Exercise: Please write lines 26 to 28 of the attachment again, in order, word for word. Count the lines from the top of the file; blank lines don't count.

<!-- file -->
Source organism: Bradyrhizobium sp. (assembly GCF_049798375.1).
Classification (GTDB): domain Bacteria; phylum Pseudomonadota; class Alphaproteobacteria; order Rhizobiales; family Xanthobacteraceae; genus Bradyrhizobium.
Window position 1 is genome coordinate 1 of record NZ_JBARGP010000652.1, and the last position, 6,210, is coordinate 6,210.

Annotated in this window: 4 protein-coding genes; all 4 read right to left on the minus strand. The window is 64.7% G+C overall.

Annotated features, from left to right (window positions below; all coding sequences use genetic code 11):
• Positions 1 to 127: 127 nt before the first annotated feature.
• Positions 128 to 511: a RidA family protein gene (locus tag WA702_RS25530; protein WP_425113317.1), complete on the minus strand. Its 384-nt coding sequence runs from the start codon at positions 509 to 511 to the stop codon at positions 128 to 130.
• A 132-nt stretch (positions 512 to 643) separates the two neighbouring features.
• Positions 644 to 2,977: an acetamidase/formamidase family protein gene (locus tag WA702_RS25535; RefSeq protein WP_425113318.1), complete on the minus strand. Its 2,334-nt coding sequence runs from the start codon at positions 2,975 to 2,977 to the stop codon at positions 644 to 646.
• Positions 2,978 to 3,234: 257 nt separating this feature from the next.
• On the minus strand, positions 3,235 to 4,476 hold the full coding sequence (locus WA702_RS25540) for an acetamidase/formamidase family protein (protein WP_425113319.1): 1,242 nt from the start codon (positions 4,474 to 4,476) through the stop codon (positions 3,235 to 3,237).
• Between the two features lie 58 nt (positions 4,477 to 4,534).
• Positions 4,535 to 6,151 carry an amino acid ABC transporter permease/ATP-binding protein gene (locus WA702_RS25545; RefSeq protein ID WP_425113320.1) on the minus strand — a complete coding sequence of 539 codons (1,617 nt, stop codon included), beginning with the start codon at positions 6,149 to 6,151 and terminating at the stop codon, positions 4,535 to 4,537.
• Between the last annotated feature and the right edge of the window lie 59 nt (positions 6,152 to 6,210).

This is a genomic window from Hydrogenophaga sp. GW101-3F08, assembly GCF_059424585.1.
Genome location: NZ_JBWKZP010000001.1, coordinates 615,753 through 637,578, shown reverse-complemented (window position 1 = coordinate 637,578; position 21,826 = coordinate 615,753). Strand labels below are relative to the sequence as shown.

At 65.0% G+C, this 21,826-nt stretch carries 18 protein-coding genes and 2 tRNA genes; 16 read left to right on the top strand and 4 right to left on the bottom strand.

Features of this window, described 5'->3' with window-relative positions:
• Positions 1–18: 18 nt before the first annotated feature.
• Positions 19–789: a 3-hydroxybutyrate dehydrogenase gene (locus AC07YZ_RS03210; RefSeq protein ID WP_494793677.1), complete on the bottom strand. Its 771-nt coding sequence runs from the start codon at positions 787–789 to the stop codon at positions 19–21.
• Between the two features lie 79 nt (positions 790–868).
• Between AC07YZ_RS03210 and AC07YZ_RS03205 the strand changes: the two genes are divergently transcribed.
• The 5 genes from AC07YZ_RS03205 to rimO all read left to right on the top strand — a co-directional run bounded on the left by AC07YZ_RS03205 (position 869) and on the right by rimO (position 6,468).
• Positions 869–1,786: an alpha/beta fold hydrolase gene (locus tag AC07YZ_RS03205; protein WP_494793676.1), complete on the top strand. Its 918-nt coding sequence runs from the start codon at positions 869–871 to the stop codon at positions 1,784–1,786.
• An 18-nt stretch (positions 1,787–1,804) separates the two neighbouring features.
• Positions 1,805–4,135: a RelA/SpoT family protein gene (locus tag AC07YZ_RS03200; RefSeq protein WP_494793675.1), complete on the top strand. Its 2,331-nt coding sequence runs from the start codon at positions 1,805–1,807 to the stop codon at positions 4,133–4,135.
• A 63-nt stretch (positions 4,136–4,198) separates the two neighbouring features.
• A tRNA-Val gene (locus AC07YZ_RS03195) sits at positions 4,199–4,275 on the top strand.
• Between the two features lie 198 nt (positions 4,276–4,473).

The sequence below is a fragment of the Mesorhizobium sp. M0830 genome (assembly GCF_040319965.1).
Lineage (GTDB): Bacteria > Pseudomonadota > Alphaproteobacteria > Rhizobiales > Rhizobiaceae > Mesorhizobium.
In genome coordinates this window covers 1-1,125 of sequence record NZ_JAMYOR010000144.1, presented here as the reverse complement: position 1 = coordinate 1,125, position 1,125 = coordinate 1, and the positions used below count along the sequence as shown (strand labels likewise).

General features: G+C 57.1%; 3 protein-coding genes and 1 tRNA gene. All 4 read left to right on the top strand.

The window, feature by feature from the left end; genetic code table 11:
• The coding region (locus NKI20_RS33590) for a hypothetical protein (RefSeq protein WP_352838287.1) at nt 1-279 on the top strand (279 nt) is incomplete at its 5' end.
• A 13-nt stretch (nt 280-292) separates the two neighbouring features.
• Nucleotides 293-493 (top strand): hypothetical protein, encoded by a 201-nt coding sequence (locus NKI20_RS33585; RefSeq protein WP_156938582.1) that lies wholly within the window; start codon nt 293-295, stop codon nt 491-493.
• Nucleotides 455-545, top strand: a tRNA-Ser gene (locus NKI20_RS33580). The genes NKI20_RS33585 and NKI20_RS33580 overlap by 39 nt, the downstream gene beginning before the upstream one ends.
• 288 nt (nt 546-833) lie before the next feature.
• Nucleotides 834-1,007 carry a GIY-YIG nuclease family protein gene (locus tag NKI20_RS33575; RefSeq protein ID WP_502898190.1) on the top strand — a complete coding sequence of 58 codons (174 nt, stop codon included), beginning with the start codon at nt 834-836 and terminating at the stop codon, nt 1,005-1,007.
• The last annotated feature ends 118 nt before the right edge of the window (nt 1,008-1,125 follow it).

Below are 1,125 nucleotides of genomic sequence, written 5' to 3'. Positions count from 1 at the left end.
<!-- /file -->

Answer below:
• Positions 1,805–4,135: a RelA/SpoT family protein gene (locus tag AC07YZ_RS03200; RefSeq protein WP_494793675.1), complete on the top strand. Its 2,331-nt coding sequence runs from the start codon at positions 1,805–1,807 to the stop codon at positions 4,133–4,135.
• A 63-nt stretch (positions 4,136–4,198) separates the two neighbouring features.
• A tRNA-Val gene (locus AC07YZ_RS03195) sits at positions 4,199–4,275 on the top strand.